Where The Wild Things Are In Alaska

Valerie Winans

© Copyright 2022 by Valerie Winans

Photo property of the author.
Photo property of the author.

My husband and I worked two seasons as campground hosts in Denali National Park and Preserve in Alaska. It was like working in a zoo where all the animals roamed free. Our first encounter was on our very first day at Savage Campground. As campground hosts, we needed to know what the area was all about before we could be much help to visitors. I was nervous - there was no one else in the vicinity. As we walked along, I was talking loud, stepping on anything that would make a noise, and my eyes were constantly on the move looking for danger. My husband shushed me several times and gave up on my being quiet; he moved ahead of me on the trail. Suddenly he stopped and motioned for me to be quiet and come quickly. I hurried along to where he stood at the bend in the trail. What I saw made me freeze where I stood and momentarily stopped the beating of my heart. It was a mother grizzly bear and two cubs, and they were not the required 300 yards away. Although they didn’t seem to notice us, who knew when they would? My campground host training clicked in, and I slowly began to back away. You never, never, run from a bear. If you run, they think you are prey. I continued backing slowly, step by trembling step, until I could no longer see the bears even through the trees. When I could no longer will myself to follow the approved procedure, I turned and started walking briskly toward the trailer. Ok, so that was maybe ten steps, and then it was running as fast as I had run since playing tag in grade school. My heart came back to action as the adrenaline pumped through my system. After I got back to the trailer, I paused to look back. Where is my husband? Are the bears having him for lunch? I’m not going back to look - that’s for sure. After what seemed like a long time but was probably only ten minutes, he arrived back at the trailer. His first question was, “Did you get a picture?” Was he kidding or what? “No! I did not get a picture. I was running for my life.”
Those bears had no interest in us; we did not present a threat to them. They soon moved on in search of roots or something to eat.” I’m just glad we were not their something to eat.

As we lived and worked at the park, we saw a lot of grizzly bears. Most of them were too close for comfort, but I learned that my husband was right - they were not interested in us. They would walk past people and acted as though they couldn’t even see us. Many campers would come to tell us about grizzly bears walking through their campsite without notice of the people there. I think it’s because humans have not fed the Denali Park bears. They do not look to people for food or as food. Many more visitors to the park are injured by moose than by bears.

Moose are giant animals, easily spooked, and have massive hooves. Getting struck by a flying moose hoof can be fatal. Moose see dogs the same as they do a wolf, and wolves eat their weak and young. An amazing number of baby moose are eaten by wolf packs every year. A significant number of moose survive, evident by frequent sightings of them, not only in the wild but near populated areas in and near town.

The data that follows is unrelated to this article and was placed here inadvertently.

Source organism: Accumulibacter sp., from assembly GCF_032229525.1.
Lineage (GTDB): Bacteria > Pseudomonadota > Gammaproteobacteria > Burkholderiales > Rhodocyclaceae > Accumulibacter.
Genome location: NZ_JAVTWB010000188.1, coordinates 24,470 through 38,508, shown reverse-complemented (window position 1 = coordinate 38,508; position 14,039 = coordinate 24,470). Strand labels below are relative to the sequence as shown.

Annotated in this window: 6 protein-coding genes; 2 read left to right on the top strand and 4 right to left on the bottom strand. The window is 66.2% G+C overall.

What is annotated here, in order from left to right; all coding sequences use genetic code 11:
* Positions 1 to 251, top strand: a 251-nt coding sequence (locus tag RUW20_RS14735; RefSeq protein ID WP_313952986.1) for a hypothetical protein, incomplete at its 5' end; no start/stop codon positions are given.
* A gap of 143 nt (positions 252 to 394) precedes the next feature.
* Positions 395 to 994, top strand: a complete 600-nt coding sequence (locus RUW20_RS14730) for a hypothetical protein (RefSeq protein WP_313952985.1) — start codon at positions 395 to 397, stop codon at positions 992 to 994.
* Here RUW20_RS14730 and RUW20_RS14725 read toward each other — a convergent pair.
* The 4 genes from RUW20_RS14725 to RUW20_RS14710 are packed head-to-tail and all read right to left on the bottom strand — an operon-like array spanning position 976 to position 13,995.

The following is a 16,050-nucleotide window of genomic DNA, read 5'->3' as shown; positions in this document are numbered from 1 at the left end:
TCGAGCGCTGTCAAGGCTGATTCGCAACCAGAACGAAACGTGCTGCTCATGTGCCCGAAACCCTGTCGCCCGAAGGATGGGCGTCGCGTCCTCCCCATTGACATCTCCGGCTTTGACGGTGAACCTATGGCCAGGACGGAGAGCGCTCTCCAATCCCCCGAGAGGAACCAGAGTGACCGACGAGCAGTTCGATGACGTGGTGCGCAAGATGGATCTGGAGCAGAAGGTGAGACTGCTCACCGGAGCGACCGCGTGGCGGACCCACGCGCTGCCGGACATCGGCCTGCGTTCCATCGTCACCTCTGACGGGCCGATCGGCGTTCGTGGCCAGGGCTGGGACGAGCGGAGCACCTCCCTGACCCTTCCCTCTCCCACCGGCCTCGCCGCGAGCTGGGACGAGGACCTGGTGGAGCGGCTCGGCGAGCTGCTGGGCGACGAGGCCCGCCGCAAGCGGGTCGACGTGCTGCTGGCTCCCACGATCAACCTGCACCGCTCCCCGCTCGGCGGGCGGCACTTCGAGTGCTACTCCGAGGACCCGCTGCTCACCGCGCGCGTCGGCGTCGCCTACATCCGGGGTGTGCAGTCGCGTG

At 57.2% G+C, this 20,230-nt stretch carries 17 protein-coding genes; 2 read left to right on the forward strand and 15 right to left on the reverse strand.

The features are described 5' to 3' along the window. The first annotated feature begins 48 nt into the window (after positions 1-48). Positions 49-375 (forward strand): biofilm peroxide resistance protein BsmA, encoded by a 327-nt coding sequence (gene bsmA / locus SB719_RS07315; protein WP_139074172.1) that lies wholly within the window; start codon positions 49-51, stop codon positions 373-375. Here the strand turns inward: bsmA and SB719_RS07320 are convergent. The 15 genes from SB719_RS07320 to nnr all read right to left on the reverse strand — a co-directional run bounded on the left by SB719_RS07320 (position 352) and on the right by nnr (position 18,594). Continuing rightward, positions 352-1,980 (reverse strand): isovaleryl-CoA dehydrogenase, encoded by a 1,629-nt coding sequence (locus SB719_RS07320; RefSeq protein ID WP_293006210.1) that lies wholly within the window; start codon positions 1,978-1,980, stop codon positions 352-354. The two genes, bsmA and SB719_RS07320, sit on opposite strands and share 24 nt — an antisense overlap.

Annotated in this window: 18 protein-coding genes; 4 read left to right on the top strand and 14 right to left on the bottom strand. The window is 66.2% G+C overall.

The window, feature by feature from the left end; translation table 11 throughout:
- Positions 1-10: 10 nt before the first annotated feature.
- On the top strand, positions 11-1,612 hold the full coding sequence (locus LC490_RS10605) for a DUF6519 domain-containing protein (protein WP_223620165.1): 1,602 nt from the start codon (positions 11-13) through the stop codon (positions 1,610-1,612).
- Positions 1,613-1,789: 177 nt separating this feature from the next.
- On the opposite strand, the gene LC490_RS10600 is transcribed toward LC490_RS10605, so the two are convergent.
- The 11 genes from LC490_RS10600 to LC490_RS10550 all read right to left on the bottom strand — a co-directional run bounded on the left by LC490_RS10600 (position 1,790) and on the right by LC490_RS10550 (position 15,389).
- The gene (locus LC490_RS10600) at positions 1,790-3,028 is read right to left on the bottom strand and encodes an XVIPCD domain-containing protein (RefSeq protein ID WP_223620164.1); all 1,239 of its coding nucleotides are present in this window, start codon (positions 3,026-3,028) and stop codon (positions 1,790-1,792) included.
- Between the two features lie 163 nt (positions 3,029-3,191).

One day as we were having lunch in our trailer, a moose and her calf walked right up to our trailer. The mother moose looked inside briefly and then turned away with her calf for something to munch on a few feet away. I said, “Mother moose is telling her calf that this is a people zoo. We are the ones confined in a box with windows for animals to view us.” We laughed about that moose encounter, but there was another time when meeting up with a moose was not funny.

Our companion and favorite beagle, Remington, lived with us in our travel trailer in Denali Park and Preserve. In our duty as campground hosts, we walked through the campground several times a day. When I walked, I often took Remington with me. I grew up in the city and didn’t have much experience in the wilderness before working as a host, so I was always just a little bit nervous walking around in the park. As Remington and I neared a bend in the road one day, a moose suddenly appeared right in front of us. I’m not sure who was more startled - the moose or us. The moose stamped one foot and had a crazed look in its eye. It was huge; I don’t think the top of my head would reach the bottom of its shoulder. I visualized being struck by one of those hoofs. My extensive host training once again kicked in. I started talking softly to the moose while backing away. As I backed and pulled on Remington’s leash, he also backed up. I thought if we could get off the trail and into the bush, it would be harder for the moose to chase and trample us. As suddenly as the moose appeared, it darted into the woods away from us. As I breathed a sigh of relief, I thought about how grateful I was Remington had not barked. He did not make a sound. I think he was as scared as I was. If he had barked, the situation would not have turned out well.